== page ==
“One of the reasons I became a boarded nutritionist was, I was like you,” she responded.

“I was in general practice doing integrative medicine and people would ask me questions about nutrition. I decided I had to learn everything I needed to learn. I pursued a course of study in nutrition and became a diplomate of the ACVN.

Another deciding factor for becoming boarded was when a pet owner told Dr. Raditic that her veterinary education was paid for by a pet food company!  “That upset me,” she says, “because I felt like, ‘No, that’s not true.  I have independent thoughts.  I can think for myself.'”

Is the Pet Food Industry Interested in the Health of Our Animal Companions?

As an integrative veterinarian, Dr. Raditic understands the impact of nutrition on health. No matter the type of medicine we practice, nutrition is the foundation.  Becoming a diplomate of the ACVN, which takes the traditional view of nutrition, ultimately felt very limiting to her.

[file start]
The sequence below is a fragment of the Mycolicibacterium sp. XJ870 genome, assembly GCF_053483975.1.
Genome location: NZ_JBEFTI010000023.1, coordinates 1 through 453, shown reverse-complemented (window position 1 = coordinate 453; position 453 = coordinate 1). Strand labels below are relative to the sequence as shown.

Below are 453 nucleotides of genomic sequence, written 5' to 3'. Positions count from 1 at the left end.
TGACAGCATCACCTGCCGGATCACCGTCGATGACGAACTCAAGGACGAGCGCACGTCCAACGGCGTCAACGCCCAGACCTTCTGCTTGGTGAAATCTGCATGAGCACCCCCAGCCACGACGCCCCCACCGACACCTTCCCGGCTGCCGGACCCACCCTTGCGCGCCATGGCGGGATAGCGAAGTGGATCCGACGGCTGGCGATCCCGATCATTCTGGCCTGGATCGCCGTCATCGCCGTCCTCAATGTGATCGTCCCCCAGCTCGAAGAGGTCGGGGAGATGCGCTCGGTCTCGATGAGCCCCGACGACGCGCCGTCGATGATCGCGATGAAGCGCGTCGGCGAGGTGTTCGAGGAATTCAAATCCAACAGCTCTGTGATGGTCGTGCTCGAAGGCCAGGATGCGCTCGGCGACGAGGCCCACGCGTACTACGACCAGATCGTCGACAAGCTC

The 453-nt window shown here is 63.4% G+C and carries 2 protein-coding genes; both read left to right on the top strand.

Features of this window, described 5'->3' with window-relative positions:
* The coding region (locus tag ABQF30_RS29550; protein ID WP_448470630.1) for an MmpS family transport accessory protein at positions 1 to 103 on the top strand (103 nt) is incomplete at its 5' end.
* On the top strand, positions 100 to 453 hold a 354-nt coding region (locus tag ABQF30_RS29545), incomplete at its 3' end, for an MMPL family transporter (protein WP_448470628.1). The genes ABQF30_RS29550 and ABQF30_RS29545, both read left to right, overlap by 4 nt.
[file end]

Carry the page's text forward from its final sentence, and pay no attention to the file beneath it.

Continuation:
Dr. Raditic felt there was much more she needed to know.  She also learned through her association with the ACVN that:

“There’s a tremendous amount of money being put in by the pet food industry to support the training of diplomates, as well as for research. But it’s going to have some bias. It has to. They’re developing diets. They’re a business.”

We all understand the motivation of businesses, but as Dr. Raditic asks, “Who is really invested in our pets?”

Dr. Raditic and I share a common goal: we’re invested in learning everything we can about optimum nutrition for pets.  And we want to know how we can use nutrition to keep our patients healthy and prevent disease.